Tanzania’s President Jakaya Kikwete denied any government involvement in the kidnap and torture of Steven Ulimboka, the leader of a medical group coordinating a doctors’ strike, and urged doctors to go back to work.
Ulimboka, chairman of the Medical Association of Tanzania, said he was abducted by gunmen last Tuesday, taken to the outskirts of the commercial capital Dar es Salaam and beaten.
“I am aware that the government is also being named in the list of suspects. I am very shocked by these suspicions … why would the government want to harm Dr. Ulimboka?” Kikwete said in an address on national television late on Sunday.
The previous Friday Ulimboka had called for a nationwide doctors’ strike to demand better pay and working conditions, leaving many patients unattended in state hospitals.
The high cost of living in Tanzania has stoked anti-government sentiment, leading to mounting pressure from public sector workers and others.
Kikwete said the government would not triple the salaries of doctors as demanded by their representatives and warned striking medics to return to work or risk being sacked.
Doctors were demanding a starting monthly salary of 3.5 million Tanzanian shillings plus allowances equivalent to 140 percent of the salary, while the government was prepared to offer them a maximum pay of 1.2 million shillings, he said.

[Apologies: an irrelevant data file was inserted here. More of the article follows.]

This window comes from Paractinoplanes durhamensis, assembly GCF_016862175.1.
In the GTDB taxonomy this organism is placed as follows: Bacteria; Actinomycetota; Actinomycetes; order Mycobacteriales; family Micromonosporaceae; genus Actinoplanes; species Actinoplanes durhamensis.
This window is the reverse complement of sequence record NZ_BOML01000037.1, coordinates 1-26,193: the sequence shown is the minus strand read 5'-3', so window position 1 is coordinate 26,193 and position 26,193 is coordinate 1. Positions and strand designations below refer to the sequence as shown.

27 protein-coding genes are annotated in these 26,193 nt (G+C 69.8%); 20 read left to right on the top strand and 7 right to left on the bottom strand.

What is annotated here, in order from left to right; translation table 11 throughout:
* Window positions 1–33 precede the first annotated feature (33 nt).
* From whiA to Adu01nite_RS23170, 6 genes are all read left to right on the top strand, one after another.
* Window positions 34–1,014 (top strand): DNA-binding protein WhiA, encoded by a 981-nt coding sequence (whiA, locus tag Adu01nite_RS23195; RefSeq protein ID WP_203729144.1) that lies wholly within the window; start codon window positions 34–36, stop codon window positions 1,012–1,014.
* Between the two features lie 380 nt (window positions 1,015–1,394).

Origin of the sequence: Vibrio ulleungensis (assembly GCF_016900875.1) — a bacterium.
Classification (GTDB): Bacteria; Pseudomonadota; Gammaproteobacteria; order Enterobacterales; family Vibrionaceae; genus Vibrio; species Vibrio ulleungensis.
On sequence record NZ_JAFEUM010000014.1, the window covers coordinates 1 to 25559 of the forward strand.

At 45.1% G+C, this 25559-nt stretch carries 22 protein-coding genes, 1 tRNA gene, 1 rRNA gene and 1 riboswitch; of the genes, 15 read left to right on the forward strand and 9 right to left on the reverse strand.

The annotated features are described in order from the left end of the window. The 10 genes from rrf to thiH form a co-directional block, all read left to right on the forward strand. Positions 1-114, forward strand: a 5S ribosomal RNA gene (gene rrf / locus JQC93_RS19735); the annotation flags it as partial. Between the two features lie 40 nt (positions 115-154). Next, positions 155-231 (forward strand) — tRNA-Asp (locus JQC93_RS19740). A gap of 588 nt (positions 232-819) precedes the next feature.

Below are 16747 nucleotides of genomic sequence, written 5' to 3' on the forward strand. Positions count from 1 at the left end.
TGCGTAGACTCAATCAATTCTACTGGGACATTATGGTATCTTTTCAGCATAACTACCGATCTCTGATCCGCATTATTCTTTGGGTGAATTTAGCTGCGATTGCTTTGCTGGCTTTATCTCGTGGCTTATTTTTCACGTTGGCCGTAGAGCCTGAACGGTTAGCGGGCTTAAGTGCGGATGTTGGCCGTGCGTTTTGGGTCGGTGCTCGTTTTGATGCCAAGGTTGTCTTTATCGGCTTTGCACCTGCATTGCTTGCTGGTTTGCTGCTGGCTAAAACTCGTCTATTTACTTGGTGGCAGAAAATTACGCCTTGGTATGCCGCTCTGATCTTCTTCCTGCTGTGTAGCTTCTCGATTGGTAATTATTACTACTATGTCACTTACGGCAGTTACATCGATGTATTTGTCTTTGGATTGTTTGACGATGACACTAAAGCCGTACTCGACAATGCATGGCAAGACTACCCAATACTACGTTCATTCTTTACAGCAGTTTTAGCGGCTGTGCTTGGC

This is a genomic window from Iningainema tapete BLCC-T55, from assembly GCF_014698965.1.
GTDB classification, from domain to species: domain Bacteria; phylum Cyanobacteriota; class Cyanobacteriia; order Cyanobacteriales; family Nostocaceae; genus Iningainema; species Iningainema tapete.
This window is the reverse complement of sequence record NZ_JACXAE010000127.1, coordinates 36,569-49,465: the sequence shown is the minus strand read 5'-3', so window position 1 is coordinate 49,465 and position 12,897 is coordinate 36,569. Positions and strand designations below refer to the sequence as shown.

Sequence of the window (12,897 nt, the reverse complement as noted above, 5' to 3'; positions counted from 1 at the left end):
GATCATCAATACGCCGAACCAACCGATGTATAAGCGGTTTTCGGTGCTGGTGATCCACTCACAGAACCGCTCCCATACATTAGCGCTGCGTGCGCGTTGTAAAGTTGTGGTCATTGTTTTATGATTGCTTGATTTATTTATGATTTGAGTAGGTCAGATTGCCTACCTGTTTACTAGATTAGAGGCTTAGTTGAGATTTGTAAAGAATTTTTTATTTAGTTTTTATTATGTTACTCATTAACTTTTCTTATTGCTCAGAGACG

“I urge doctors to end the strike and return to work. Your fellow Tanzanians are suffering and losing their lives,” he said.
“We can’t promise that we can pay them a starting salary of 3.5 million shillings and all those allowances. If we do that, the total starting pay package for a doctor would be 7.7 million shillings. We definitely can’t afford this amount.”
Kikwete said the strike was illegal, unethical and not in the best interests of the Tanzanian public.
East Africa’s second-biggest economy said it was willing to raise salaries of all public sector workers by 15 to 20 percent in the 2012/13 financial year.
The president said doctors’ starting salary at 957,700 shillings, was double the average starting salary of other civil servants, and that public sector pay accounted for 48 percent of the government’s total spending.
“This level is too huge. A good ratio is to have a wage bill not exceeding 35 percent of the budget so 65 percent of the budget can be used to finance services and other development projects,” he said.
Tanzania’s inflation rate fell marginally in May, but still remained in double digits – at similar levels to other countries in the region – at 18.2 percent.